Such as "CCA/1st Armd", for example. As things stand the Division identity seems to be some king of cryptic symbol - maybe it's the Divisional shoulder patch? And the actual unit identity is in the info section that shows up when you select a unit.
I find it much, much simpler to think of the units by their historical identities; it also engenders more "suspension of disbelief" - I'd rather think "I'm going to order the Royal Scots and the Coldstream Guards to attack" than "I'll send the guys with the yellow blob and the guys with the red triangle" or whatever symbols might be on the counter. I'm also more likely to remember that the 2nd PWO got cut up attacking last turn than I am a generic unit.
I'd have preferred a centred NATO symbol, the unit size above that, the formation ID to the leftt of the NATO symbol, the superior formation ID on the right side. [NATO STANAG 2019, in fact ;)] All 4 corners would still be free for the "action" indicators or whatever, plus the bottom of the counter.
I know it's a style thing, but it's how (more or less) the vast majority of board game counters have been arranged for decades now; it does seem to be functional.
The developers have played boardgames for more years than they care to remember, so these ideas are not new to us. However, we made the design decision, based on the unit scale of the game, that the most important aspect of a unit is what division it belongs to, rather than its regimental identity. This might seem somewhat paradoxical, given that the units are mostly regiments. However, given the divisional integrity rules, which are so important to combat efficiency, it's vital to be able to see at glance where the constituent units of a division are.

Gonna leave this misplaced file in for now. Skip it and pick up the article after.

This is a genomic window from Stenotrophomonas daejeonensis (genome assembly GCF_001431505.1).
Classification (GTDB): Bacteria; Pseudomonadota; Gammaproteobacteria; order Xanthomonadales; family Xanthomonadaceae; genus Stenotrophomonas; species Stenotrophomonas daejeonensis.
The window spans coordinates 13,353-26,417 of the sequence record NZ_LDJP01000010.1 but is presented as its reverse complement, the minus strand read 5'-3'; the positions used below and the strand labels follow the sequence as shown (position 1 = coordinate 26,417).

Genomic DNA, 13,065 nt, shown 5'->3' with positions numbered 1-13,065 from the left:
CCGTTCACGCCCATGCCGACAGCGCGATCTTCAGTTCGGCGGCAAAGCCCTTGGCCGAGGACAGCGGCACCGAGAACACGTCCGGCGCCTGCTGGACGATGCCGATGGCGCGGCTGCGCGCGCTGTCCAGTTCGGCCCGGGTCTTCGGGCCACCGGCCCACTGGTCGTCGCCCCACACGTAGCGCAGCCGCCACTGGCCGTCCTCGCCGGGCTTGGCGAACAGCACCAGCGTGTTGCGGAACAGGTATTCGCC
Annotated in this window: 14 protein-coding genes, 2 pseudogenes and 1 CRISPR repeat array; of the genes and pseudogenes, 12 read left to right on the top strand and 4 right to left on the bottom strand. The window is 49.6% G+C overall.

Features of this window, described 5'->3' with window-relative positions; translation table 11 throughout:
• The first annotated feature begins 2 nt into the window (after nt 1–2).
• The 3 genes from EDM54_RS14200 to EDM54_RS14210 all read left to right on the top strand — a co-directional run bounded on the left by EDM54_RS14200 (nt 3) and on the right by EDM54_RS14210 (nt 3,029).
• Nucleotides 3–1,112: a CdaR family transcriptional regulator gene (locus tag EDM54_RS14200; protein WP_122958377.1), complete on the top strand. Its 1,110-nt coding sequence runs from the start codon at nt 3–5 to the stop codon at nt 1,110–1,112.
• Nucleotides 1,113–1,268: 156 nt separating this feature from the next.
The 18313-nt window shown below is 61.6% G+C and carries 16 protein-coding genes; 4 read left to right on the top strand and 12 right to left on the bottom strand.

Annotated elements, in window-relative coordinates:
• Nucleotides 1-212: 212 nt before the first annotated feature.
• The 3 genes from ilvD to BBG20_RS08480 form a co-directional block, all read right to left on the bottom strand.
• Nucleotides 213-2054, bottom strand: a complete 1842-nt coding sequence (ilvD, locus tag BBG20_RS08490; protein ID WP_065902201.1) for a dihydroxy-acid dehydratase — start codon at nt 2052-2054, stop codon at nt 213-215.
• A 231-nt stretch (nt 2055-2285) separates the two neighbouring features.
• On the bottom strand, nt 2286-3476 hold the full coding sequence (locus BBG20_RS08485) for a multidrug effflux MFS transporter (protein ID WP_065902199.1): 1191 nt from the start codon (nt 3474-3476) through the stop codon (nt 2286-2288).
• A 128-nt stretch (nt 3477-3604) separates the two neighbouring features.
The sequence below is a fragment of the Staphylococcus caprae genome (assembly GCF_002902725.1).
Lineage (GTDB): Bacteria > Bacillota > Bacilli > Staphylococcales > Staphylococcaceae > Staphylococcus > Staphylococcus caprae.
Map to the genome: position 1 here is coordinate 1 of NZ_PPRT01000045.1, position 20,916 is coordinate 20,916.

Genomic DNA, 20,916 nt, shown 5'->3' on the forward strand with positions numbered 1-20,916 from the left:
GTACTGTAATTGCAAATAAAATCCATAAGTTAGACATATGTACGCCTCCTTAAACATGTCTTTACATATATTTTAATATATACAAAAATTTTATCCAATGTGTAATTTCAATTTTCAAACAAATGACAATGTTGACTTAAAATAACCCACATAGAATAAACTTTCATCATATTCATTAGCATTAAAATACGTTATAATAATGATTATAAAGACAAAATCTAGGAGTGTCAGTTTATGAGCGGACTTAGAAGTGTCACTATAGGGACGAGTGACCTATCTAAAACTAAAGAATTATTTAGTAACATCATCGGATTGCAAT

The problem with making the primary designation "CCA/1st Armd" is that, when printed on a unit, it's hard to distinguish from "CCB/1st Armd" or "CCA/2nd Armd". I don't want to have to look closely at every unit just to determine who it belongs to. Giving primacy to the divisional insignia also really helps when looking at the enemy. In Overlord, if playing the Allies, I'm vitally interested in where Panzer Lehr goes, and I can see it instantly on replay. Similarly, playing the Operation Husky scenario from our next game, I have to know what the HG division is up to.
As fot the map graphics, I know from long experience that we can't please everyone. However, I can say that they have proved wildly popular with large numbers of gamers, and have attracted very favourable comment from players and reviewers. There is some consolation here, in that if you do decide to play the game, you will find a large and enthusiastic pool of PBEM players. If you check out the SSG website, www.ssg.com.au you'll see screenshots from Battles in Normandy and you can check out the forums there for tournaments and user created scenarios which indicate a thriving and happy player community.